Sunfest comes to Ocean City

Take more than 180 arts and crafts vendors, throw in a lot of live music and plunk the whole thing at the end of Ocean City's boardwalk, and you've got the popular start-of-fall event known as Sunfest.

Sunfest, which this year runs Sunday, was started by city officials 36 years ago as a way to keep visitors flowing into Ocean City after the summer tourist season ended. It has grown so popular that last year more than 183,000 visitors attended over the course of four days, according to town spokeswoman Donna Abbott. This year, "with the beautiful weather forecast, we expect those numbers to be topped," she said.

The event is known for being a particularly well-organized and attractive venue for arts and crafts vendors, and each year, more artists vie to be part of it. They face a waiting list, which is likely to grow now that Sunshine Artist, a Florida-based magazine that focuses on arts and crafts shows, ranked Sunfest the top traditional arts and crafts show in the nation.

The results were based on a survey of magazine readers, who praised the event and said exhibitors at Sunfest sold more items than at other shows, explained Nicole Sirdoreus, the magazine's editor.

The show is in a "really beautiful location," said Sirdoreus, who also noted that it is easy to navigate.

The show overlooks the ocean at the end of the boardwalk, at Ocean City's Inlet Lot and beach. That means visitors get ocean breezes and views while browsing the booths, listening to live music and enjoying food and drinks.

The beach patrol remains on duty through Sunday, said Abbott, so swimmers can enjoy the warm ocean water, minus the summertime crowds. Food choices include crab cakes, smoothies and fudge. This year, a wine garden has been added.

Also on tap are a dozen artists demonstrating their skills, a roaming clown, inflatable bounce structures and hayrides across the sand.

City officials have the event down to a science after so many years, Abbott said. Parking is only for vendors, but a $2 bus pass provides a day's worth of transportation. Another possibility is parking at the Convention Center and taking a shuttle to Sunfest, for the same $2 fare. Or you can park for free at the West Ocean City Park and take a $1 round-trip shuttle bus.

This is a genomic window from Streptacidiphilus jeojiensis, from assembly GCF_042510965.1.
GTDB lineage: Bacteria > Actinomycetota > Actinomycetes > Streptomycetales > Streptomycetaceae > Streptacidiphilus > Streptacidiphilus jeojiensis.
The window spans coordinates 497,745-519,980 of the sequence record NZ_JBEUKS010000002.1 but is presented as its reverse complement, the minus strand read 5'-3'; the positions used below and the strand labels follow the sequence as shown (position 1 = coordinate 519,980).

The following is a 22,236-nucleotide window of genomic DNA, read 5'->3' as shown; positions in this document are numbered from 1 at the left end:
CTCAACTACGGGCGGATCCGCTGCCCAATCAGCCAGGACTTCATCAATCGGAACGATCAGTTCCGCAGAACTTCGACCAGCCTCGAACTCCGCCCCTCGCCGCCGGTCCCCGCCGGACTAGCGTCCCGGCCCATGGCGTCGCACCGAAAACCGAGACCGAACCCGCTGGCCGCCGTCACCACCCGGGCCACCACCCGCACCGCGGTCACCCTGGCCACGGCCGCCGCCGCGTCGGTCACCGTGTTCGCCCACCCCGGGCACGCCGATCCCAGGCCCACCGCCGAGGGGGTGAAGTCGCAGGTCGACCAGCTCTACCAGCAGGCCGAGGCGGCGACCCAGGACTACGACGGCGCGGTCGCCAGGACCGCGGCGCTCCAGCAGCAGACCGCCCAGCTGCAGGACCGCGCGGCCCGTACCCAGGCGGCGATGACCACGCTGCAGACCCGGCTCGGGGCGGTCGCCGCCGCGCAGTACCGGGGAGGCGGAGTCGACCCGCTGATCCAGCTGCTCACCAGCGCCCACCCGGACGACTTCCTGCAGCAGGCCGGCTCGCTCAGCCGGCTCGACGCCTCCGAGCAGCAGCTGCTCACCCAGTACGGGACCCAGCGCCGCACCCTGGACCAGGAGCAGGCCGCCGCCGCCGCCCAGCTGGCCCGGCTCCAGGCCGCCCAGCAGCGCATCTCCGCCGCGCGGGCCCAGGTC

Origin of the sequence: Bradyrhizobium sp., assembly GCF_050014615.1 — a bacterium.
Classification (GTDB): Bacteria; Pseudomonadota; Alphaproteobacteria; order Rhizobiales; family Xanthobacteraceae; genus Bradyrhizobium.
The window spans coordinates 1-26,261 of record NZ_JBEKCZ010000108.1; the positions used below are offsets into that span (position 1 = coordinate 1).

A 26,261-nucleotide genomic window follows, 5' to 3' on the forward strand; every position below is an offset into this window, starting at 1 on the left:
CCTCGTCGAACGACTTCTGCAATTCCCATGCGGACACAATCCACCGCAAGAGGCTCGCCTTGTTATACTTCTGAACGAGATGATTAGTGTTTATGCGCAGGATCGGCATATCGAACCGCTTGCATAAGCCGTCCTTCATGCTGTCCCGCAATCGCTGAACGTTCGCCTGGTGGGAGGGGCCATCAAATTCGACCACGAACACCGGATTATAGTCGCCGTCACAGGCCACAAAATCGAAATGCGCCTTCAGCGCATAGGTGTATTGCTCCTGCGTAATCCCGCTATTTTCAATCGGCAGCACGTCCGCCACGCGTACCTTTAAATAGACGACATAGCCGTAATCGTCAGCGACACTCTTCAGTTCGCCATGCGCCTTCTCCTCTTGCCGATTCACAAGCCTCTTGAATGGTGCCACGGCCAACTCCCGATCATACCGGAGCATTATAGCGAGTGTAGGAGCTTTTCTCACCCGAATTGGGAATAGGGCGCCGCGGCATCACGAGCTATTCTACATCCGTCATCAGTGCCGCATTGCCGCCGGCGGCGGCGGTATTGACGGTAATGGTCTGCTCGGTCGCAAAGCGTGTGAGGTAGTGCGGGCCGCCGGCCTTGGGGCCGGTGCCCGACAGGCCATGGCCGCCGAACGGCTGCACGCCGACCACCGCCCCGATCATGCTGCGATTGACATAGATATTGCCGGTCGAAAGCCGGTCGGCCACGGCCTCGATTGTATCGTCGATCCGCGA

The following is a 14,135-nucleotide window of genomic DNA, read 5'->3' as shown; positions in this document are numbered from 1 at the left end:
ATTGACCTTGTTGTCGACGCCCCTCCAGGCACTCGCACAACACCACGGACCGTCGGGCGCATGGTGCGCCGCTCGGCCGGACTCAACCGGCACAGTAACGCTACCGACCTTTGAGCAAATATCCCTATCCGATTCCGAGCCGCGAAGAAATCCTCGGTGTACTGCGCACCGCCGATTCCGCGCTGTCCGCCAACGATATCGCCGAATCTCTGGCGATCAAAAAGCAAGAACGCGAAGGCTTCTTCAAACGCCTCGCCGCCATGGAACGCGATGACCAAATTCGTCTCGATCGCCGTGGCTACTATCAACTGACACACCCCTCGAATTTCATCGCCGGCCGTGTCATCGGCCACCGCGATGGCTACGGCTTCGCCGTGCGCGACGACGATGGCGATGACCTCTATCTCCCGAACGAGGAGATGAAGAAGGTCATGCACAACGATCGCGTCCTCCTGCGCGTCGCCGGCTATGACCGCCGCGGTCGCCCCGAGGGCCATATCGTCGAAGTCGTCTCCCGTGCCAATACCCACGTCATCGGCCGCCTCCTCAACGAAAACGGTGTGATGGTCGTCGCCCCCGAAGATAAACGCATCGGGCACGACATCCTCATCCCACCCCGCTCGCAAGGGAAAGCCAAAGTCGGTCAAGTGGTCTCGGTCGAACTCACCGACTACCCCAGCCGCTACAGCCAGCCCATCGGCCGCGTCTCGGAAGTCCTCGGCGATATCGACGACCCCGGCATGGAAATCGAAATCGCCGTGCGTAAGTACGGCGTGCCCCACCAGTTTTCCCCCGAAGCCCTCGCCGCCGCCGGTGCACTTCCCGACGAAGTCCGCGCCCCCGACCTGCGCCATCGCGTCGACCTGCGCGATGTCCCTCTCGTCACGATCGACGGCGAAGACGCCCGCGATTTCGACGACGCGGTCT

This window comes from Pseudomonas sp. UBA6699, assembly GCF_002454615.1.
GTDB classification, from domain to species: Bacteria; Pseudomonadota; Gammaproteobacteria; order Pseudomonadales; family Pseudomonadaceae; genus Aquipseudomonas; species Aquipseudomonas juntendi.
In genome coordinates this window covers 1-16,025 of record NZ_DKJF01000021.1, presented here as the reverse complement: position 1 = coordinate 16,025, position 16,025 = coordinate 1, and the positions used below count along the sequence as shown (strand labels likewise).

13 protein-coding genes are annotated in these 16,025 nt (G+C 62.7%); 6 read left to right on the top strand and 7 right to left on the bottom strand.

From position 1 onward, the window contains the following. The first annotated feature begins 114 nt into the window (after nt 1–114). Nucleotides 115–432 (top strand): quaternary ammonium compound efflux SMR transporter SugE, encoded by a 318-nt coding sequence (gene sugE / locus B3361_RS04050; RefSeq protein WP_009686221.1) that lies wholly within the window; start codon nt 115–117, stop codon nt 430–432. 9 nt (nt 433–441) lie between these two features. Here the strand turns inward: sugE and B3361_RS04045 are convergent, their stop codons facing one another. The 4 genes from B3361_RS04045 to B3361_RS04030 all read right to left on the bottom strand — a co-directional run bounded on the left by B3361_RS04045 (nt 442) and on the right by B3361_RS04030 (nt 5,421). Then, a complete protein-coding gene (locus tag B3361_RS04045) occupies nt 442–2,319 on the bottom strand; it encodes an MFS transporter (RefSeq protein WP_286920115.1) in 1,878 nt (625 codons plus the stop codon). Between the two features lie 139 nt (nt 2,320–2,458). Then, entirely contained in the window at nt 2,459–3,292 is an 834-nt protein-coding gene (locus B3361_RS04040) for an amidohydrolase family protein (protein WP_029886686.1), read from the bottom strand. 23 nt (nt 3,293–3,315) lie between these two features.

Sunfest is held rain or shine. Four large tents will be set up — two for the arts and crafts vendors, one for food, and one for live bands. Music will include classic rock, blues, country and Elvis tributes.

Admission is free, except for the headline acts, which start at 8 p.m. Friday and Saturday. Tickets are sold through TicketMaster and at the Ocean City box office at the Roland E. Powell Convention Center.

On Friday, Gloriana will open for country star Phil Vassar. Blood, Sweat & Tears is the headliner Saturday, with former Three Dog Night crooner Chuck Negron as the opening act. On Sunday at 4:30 p.m., Beatlemania Again is scheduled to give a free performance of the Fab Four's greatest hits while decked out in Sgt. Pepper-appropriate costumes.

Sunfest may provide an excuse to visit Ocean City after summer's end, but in truth, no excuse is needed.

"September is really one of the most beautiful months to be in Ocean City," Abbott said.

If you go

The four-day Sunfest runs through Sunday at the Inlet Lot and beach in Ocean City. Admission is free, except for headline acts. Tickets for those are available at the Roland E. Powell Convention Center, 4001 Coastal Highway in Ocean City, from 9 a.m. to 4 p.m. Monday through Friday. Otherwise, call 410-547-7328 or go to

Getting there

You know the drill — over the Bay Bridge and down U.S. 50. It takes about three hours from Baltimore, depending on traffic.


Since Sunfest is so popular, it makes sense to reserve hotels in advance. Some options:

•The Breakers Hotel, 3rd Street and Boardwalk, 410-289-9165 or 800-283-9165, Rates start at $149.

•Clarion Resort Fontainebleau Hotel 101st St. Oceanfront, 410-524-3535 or 800-638-2100, Rates start at $219.


For more information about Sunfest, call 1-800-626-2326 or go to

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